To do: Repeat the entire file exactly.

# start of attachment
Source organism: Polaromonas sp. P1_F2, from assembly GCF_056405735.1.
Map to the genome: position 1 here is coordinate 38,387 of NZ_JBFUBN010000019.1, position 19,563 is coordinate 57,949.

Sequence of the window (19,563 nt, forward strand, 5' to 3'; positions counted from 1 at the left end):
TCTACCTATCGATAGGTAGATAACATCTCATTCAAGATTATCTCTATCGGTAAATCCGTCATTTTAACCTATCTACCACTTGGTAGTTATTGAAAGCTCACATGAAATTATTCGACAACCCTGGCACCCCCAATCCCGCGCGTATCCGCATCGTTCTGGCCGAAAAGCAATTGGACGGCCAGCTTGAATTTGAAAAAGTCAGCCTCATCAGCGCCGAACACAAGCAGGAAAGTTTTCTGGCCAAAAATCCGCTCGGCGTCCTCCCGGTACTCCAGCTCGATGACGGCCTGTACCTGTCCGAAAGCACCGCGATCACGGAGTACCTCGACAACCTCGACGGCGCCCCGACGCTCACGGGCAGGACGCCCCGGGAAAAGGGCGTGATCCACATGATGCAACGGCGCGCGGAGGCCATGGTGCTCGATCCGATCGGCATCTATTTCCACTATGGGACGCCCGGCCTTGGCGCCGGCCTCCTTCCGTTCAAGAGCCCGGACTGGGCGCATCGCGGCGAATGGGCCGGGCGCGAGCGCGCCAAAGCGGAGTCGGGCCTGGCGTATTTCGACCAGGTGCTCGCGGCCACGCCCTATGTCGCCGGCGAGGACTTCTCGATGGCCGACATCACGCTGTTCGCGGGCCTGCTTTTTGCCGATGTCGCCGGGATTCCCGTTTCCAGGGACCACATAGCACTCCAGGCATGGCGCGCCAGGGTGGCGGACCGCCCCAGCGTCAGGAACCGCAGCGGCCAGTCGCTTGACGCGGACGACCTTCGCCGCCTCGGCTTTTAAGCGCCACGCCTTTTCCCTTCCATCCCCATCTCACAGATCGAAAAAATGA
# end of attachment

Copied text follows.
Source organism: Polaromonas sp. P1_F2, from assembly GCF_056405735.1.
Map to the genome: position 1 here is coordinate 38,387 of NZ_JBFUBN010000019.1, position 19,563 is coordinate 57,949.

Sequence of the window (19,563 nt, forward strand, 5' to 3'; positions counted from 1 at the left end):
TCTACCTATCGATAGGTAGATAACATCTCATTCAAGATTATCTCTATCGGTAAATCCGTCATTTTAACCTATCTACCACTTGGTAGTTATTGAAAGCTCACATGAAATTATTCGACAACCCTGGCACCCCCAATCCCGCGCGTATCCGCATCGTTCTGGCCGAAAAGCAATTGGACGGCCAGCTTGAATTTGAAAAAGTCAGCCTCATCAGCGCCGAACACAAGCAGGAAAGTTTTCTGGCCAAAAATCCGCTCGGCGTCCTCCCGGTACTCCAGCTCGATGACGGCCTGTACCTGTCCGAAAGCACCGCGATCACGGAGTACCTCGACAACCTCGACGGCGCCCCGACGCTCACGGGCAGGACGCCCCGGGAAAAGGGCGTGATCCACATGATGCAACGGCGCGCGGAGGCCATGGTGCTCGATCCGATCGGCATCTATTTCCACTATGGGACGCCCGGCCTTGGCGCCGGCCTCCTTCCGTTCAAGAGCCCGGACTGGGCGCATCGCGGCGAATGGGCCGGGCGCGAGCGCGCCAAAGCGGAGTCGGGCCTGGCGTATTTCGACCAGGTGCTCGCGGCCACGCCCTATGTCGCCGGCGAGGACTTCTCGATGGCCGACATCACGCTGTTCGCGGGCCTGCTTTTTGCCGATGTCGCCGGGATTCCCGTTTCCAGGGACCACATAGCACTCCAGGCATGGCGCGCCAGGGTGGCGGACCGCCCCAGCGTCAGGAACCGCAGCGGCCAGTCGCTTGACGCGGACGACCTTCGCCGCCTCGGCTTTTAAGCGCCACGCCTTTTCCCTTCCATCCCCATCTCACAGATCGAAAAAATGA